The Humane Society of the United States sent a letter last week outlining several proposals on how to address mute swan population issues, including a moratorium on the killing of the swans, to the state Department of Natural Resources (DNR).
The Humane Society of the United States is not affiliated with the Michigan Humane Society.
According to Karen Stamper, a Walled Lake resident who has been fighting on behalf of mute swans for years, the Humane Society got involved in April after being separately alerted by Stamper and a Muskegon woman about the issues surrounding mute swans in Michigan, particularly the DNR recently approving a conservation order prohibiting the rehabilitation of injured or sick mute swans and their release back into the wild.
Stamper said she believes the Humane Society getting involved will help raise awareness of mute swan issues.
The mute swan is considered an exotic, invasive, non-native species in the United States, according to state and federal wildlife officials. Native to Europe and parts of Asia, the species is believed to have been introduced to North America from the mid-1800s through the early 1900s for its ornamental value.
However, since then, mute swans have been able to out-compete other native waterfowl for breeding habitats and continue to reproduce at a high rate. According to DNR statistics, the Michigan population has risen from an estimated 5,400 in 2000 to an estimated 15,000 in 2010.
As a non-native species, the mute swan is not protected under the federal Migratory Bird Treaty Act. Therefore, the regulation of mute swans is the exclusive jurisdiction of states.
According to the DNR, mute swans pose threats to native wildlife, humans, and wetland habitats.
The DNR has a Mute Swan Management and Control Program Policy which outlines short- and long-term state population goals, which include reducing Michigan’s mute swan population growth to zero by 2016 and to reduce the overall population to less than 2,000 by 2030.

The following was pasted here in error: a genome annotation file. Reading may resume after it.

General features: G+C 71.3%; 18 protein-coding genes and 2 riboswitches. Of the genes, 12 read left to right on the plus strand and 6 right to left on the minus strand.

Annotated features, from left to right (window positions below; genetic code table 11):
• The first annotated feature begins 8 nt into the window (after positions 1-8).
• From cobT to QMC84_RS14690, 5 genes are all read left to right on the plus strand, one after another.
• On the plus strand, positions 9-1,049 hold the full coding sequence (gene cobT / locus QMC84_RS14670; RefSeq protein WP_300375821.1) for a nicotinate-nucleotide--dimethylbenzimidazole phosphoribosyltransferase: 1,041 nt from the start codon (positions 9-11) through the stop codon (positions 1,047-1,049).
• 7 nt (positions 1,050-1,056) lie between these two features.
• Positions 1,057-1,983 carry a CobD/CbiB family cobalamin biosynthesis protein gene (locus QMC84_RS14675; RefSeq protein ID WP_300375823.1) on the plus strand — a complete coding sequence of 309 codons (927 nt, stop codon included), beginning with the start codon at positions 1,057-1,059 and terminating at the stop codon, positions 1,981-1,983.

While hunting mute swans is not allowed, the DNR issues permits to remove mute swans and to destroy their nests and eggs.
More information on the Mute Swan Management and Control Program Policy can be found at www.michigan.gov/dnr.
According to the Humane Society letter to the DNR sent by Dr. John Grandy, senior vice president of wildlife and habitat protection for the Humane Society of the United States, the DNR’s program policy document is inadequate.
“Neither document provides more than summary assertions as to the presumably negative activities or behaviors attributed to free-ranging mute swans that could justify killing individual swans, much less the wholesale destruction of (tens) of thousands envisioned in the Order or Program Policy,” Grandy wrote.
He also wrote that there is a lack of supporting data and case studies that support the need for mass mute swan killing.
“There seem to be no concrete objectives short of unjustified lethal population reduction,” Grandy wrote. “Taken together the two documents are not a professional management plan at all — they are just a blueprint for large scale killing of mute swans.”
The Humane Society outlined several proposals after meeting with representatives of the DNR and included them in the letter. Initially, the Humane Society says the DNR should:
• Immediately suspend the Wildlife Division Mute Swan Management and Control Program Policy and Procedures and begin to immediately revise and update the document;
• Immediately appoint local mute swan advisory committees and a statewide committee, consisting of representatives of the Michigan Humane Society, the Michigan Save Our Swans Committee, and the Humane Society of the United States, along with others to advise the department on non-lethal management options and to liaise with the DNR in the development of a comprehensive mute swan stewardship and management plan; and
• Declare a voluntary moratorium on the lethal control of free ranging mute swans, except in emergency situations that would last until a new comprehensive plan is completed.
The DNR is currently reviewing the proposals.
“We just received it late last week,” said DNR Waterfowl Specialist Barbara Avers. “We will be reviewing that and then preparing a response to the proposal.”
“Hopefully, they will look at the proposal, and the public will get involved so that a moratorium will be put on the killings until we can work out a better plan between the various groups and the (Humane Society),” Stamper said.